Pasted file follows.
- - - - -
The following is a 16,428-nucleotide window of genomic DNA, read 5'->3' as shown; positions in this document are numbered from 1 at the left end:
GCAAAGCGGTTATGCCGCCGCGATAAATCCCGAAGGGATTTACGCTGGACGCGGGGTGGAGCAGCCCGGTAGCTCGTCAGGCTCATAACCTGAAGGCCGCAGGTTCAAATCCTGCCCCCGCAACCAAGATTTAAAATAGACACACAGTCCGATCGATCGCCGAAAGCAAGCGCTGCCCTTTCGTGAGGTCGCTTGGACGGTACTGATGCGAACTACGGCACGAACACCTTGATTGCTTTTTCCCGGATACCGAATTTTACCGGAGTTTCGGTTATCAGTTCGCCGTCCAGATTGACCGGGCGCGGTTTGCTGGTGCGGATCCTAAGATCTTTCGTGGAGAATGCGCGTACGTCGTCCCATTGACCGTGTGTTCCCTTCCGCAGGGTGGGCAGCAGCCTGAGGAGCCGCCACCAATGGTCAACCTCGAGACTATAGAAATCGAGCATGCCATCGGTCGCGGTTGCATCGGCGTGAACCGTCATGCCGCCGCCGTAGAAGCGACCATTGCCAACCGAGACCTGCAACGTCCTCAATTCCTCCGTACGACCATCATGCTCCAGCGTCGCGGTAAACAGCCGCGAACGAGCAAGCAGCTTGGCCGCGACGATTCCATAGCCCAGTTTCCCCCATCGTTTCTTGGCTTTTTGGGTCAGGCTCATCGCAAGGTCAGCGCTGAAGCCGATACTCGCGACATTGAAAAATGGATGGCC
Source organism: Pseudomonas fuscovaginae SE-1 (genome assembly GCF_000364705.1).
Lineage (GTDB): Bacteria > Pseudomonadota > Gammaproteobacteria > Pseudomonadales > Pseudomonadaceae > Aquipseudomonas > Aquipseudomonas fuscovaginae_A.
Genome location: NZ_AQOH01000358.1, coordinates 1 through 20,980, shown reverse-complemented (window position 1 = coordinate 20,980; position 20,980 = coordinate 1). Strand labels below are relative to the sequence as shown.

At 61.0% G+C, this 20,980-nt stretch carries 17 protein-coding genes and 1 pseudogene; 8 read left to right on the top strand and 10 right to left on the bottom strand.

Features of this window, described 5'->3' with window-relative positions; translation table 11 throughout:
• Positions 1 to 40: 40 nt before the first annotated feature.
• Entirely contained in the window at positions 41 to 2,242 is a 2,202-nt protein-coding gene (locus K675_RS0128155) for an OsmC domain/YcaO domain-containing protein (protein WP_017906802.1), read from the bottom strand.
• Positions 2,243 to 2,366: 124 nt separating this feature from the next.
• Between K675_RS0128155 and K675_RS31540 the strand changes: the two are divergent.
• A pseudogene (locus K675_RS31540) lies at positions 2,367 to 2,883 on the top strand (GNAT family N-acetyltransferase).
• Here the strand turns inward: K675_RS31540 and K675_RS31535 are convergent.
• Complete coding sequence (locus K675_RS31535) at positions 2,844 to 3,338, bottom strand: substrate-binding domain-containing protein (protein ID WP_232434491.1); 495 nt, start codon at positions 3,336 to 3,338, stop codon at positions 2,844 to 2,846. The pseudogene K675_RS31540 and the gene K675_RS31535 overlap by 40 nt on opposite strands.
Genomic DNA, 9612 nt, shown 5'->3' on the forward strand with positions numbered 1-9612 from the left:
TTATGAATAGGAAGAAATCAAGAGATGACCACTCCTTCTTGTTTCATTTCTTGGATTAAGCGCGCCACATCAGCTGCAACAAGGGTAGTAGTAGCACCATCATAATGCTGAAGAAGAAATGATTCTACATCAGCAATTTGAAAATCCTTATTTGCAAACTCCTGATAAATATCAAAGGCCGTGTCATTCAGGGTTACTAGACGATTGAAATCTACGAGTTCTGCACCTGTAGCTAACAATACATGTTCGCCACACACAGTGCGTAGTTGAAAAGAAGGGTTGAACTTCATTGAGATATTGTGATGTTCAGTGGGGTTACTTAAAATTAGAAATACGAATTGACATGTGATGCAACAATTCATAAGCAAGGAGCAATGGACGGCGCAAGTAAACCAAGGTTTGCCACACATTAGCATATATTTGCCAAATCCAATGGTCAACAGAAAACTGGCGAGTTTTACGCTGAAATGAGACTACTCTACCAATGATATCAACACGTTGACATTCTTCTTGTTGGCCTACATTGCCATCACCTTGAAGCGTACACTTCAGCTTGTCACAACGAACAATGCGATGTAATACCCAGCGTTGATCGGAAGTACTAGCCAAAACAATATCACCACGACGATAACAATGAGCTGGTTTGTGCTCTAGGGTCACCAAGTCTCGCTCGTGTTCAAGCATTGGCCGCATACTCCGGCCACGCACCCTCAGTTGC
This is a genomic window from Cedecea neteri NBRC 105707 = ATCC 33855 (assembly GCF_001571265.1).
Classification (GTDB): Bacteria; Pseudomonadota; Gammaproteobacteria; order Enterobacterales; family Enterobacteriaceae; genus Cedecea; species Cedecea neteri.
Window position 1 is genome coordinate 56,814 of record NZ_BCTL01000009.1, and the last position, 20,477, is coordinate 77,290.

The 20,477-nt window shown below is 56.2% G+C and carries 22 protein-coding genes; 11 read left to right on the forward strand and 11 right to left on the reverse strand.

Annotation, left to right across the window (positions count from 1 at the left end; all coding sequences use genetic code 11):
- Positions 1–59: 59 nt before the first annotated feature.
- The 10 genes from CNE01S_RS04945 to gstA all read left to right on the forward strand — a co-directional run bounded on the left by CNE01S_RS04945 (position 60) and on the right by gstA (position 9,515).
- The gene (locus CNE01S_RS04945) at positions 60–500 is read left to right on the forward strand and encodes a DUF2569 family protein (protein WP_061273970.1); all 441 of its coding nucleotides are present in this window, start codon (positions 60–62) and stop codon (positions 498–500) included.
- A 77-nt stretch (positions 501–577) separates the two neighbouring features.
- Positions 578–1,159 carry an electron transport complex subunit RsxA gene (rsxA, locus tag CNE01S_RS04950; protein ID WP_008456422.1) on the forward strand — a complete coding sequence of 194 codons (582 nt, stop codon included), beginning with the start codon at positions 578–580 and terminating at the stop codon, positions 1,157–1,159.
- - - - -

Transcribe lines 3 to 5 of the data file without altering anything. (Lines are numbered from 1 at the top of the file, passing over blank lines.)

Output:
Source organism: Pseudomonas fuscovaginae SE-1 (genome assembly GCF_000364705.1).
Lineage (GTDB): Bacteria > Pseudomonadota > Gammaproteobacteria > Pseudomonadales > Pseudomonadaceae > Aquipseudomonas > Aquipseudomonas fuscovaginae_A.
Genome location: NZ_AQOH01000358.1, coordinates 1 through 20,980, shown reverse-complemented (window position 1 = coordinate 20,980; position 20,980 = coordinate 1). Strand labels below are relative to the sequence as shown.